I would suggest that the easiest way of using the software would be to obtain an old PC, such as a 386 with MS-DOS 5. This sort of PC should be available for next-to-nothing (try the classified adverts in the local newspaper), and will cause a lot less problems than trying to get it to run on a more modern PC.

The menu-driven software for Eprom Programmer Mk1 uses an add-on Assembly Language Toolbox with QuickBASIC.  This performs low-level operating system calls to establish the information it needs.  At the time this gave problems with some not-quite-IBM-compatible 386 machines (such as certain Dell PCs), so I would not be surprised if it had problems with Windows 95 etc.  Having said that, I tested the program on my PC (without an Eprom Programmer connected) and it seemed to run OK.  If problems are experienced there is a less fancy program included which can be run with QBASIC and is also provided as a .exe file.  I have included the source code for the menu-driven program in the download. The Toolbox files are also available as a separate Zip file - see links at the foot of this page.  Note that the Toolbox is Shareware.

Source code compatibility with QBASIC

Unless otherwise stated, the source code provided is compatible with Microsoft QuickBASIC 4.5 only.  It should work, possibly with minor modification, with QBASIC.  The only area of the software that might require modification is any sections that use the COMMAND$ function.  This function returns the command line parameters, and is therefore only relevant to compiled programs created with QuickBASIC.  For use with QBASIC these sections will need to be modified such that a suitable default option is selected for your setup.

Regional Issues

The software assumes a comma to be a thousands separator and a full stop to be a decimal point in file sizes in MS-DOS directory listings and other numerical data. If you live in an area where the opposite is the convention then the software may not work without modification.

It is also possible that problems may be experienced in areas which do not show dates as DD/MM/YYYY, but no such problkems have been reported so far.

If you have a problem with a regional issue you can either modify the software to suit or change the country settings in your operating system. If you are using MS-DOS it may be easiest to make a bootable disk with UK country settings, and use this when running the software.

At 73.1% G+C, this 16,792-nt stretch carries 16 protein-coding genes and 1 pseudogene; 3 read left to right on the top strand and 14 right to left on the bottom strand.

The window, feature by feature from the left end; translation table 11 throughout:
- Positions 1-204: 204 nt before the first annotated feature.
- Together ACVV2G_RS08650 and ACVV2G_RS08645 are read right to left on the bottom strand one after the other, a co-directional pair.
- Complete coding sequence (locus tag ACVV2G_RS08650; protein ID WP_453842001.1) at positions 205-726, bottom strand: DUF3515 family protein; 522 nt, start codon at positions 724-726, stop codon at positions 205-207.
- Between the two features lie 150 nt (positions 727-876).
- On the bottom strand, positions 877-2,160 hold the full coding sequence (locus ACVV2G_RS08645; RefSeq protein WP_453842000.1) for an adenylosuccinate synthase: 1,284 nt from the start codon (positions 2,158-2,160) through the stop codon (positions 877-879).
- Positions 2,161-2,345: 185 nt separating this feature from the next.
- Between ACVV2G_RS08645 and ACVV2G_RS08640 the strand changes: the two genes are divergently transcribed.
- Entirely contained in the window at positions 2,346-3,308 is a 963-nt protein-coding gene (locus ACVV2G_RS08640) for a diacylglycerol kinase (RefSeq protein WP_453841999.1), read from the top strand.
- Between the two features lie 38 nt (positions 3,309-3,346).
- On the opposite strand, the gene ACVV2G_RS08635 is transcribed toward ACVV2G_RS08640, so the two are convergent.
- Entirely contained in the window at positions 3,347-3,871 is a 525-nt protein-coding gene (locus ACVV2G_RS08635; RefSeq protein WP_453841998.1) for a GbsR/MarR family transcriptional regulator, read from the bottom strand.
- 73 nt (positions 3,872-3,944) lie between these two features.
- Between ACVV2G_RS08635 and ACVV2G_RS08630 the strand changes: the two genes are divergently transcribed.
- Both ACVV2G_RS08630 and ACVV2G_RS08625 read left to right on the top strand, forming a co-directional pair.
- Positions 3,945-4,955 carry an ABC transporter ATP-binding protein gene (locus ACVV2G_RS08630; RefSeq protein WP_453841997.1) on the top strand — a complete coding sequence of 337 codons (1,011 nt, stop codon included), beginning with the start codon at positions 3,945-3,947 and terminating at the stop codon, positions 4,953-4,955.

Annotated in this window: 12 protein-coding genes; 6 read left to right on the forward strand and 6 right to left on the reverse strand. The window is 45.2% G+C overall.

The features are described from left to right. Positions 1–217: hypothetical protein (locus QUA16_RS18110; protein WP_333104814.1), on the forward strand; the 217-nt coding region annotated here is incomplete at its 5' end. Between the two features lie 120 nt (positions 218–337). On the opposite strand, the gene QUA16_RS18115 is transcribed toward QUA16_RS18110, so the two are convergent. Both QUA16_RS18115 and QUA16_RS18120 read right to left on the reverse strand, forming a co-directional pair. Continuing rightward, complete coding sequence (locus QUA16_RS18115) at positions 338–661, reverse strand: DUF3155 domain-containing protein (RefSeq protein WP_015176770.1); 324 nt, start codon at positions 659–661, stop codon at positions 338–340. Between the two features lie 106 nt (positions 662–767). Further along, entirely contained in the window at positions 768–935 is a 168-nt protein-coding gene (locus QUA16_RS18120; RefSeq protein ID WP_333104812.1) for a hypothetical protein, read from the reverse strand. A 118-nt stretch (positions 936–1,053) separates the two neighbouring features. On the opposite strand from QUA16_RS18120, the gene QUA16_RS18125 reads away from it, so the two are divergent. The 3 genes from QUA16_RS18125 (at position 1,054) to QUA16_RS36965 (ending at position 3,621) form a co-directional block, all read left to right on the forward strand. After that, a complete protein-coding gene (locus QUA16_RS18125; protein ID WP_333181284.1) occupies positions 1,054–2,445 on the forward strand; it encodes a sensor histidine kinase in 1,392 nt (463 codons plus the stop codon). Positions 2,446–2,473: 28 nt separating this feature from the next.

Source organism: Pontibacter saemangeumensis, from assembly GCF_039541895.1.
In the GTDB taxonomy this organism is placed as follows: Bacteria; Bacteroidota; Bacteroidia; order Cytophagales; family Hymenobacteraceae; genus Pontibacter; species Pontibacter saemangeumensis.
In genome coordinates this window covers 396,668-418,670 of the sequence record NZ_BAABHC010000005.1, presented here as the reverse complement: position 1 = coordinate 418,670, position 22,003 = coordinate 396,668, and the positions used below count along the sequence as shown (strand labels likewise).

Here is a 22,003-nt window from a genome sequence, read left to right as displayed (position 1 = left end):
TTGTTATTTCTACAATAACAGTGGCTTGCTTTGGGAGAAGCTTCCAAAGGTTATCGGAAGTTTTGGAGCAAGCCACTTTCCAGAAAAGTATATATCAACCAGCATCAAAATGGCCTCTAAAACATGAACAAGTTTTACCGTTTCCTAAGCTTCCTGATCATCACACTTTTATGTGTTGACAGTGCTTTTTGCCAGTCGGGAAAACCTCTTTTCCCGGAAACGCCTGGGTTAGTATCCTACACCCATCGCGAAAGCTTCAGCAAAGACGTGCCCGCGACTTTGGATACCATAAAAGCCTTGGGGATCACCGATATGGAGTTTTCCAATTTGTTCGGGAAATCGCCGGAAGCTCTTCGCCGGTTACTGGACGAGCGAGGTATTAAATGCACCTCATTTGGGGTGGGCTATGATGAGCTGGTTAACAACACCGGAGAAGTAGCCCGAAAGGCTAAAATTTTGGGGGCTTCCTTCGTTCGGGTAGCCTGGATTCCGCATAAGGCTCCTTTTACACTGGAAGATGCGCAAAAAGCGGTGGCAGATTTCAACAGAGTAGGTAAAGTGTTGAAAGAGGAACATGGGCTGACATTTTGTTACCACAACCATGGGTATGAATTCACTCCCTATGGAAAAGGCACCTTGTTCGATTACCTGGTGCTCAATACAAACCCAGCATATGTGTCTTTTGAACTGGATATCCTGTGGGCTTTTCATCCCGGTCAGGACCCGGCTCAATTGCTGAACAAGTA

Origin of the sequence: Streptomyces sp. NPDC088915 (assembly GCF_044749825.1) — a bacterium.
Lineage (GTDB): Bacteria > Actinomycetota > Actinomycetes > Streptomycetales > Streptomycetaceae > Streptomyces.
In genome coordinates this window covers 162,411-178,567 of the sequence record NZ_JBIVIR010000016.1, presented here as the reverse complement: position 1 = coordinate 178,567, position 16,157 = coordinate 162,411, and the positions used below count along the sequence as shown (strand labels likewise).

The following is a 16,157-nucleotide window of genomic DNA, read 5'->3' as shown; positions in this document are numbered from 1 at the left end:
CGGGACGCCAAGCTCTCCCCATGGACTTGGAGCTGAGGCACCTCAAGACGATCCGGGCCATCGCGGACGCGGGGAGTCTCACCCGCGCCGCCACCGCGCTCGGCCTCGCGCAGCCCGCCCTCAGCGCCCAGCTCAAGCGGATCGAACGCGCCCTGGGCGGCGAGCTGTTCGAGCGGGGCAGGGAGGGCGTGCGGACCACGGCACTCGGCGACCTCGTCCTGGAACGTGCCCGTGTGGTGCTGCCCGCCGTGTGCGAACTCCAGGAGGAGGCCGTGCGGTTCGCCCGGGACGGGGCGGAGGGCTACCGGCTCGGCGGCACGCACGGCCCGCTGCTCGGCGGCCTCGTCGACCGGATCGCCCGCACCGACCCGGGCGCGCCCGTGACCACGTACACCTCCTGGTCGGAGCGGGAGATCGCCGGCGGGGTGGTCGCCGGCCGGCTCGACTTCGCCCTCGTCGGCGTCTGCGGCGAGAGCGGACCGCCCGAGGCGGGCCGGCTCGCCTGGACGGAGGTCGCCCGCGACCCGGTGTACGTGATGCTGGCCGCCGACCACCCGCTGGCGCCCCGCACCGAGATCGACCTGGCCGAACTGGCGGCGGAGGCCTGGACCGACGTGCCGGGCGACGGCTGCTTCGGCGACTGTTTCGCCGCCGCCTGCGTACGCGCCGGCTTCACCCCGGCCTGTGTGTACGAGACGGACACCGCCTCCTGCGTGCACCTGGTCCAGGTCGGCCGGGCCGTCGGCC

Year 2000 Issues

The software itself does not use date functions in its operation.  However it does use the MS-DOS DIR command as discussed above, which contains file date information.  Providing the layout of the DIR command output remains consistent regardless of the file date there should be no problems.  Microsoft are not testing QuickBASIC for Year 2000 compliance.  Therefore I cannot say whether or not the software on this website is compliant, although I do not envisage any problems.

The software for the Mk1 Eprom Programmer uses a 3rd party Toolbox addon for QuickBASIC.  The Year 2000 status of this package is unknown, but again I do not envisage any problems.

No further information is available regarding Year 2000 compliance. However as of May 2002 no problems have been reported.


The software (with the exception of the Microsoft products) may be distributed freely as required in its original form or in any modified form.  However the copyright notices must remain, and a reference to this website must be provided.  The original versions must not be distributed via the Internet, apart from via this website.  You may provide a link to the relevant project page on this website, but must not link to the software Zip file directly.

You are welcome to create modified versions of the software, providing my copyright notice is retained.  Modified versions may be distributed free of charge via the Internet or other means, but may not be sold or otherwise commercially exploited.  I would be happy to publicise your modified version of the software via this website.


The software on this website and the information on this page is provided as-is.  No liability can be accepted for any errors or omissions in the information given, or for any faults or bugs in the software, or for any damage or loss caused by the use of this software.  If you cannot accept this disclaimer do not download or use the software.

Assembly Language Toolbox for Microsoft QuickBASIC 4.5 (312KB)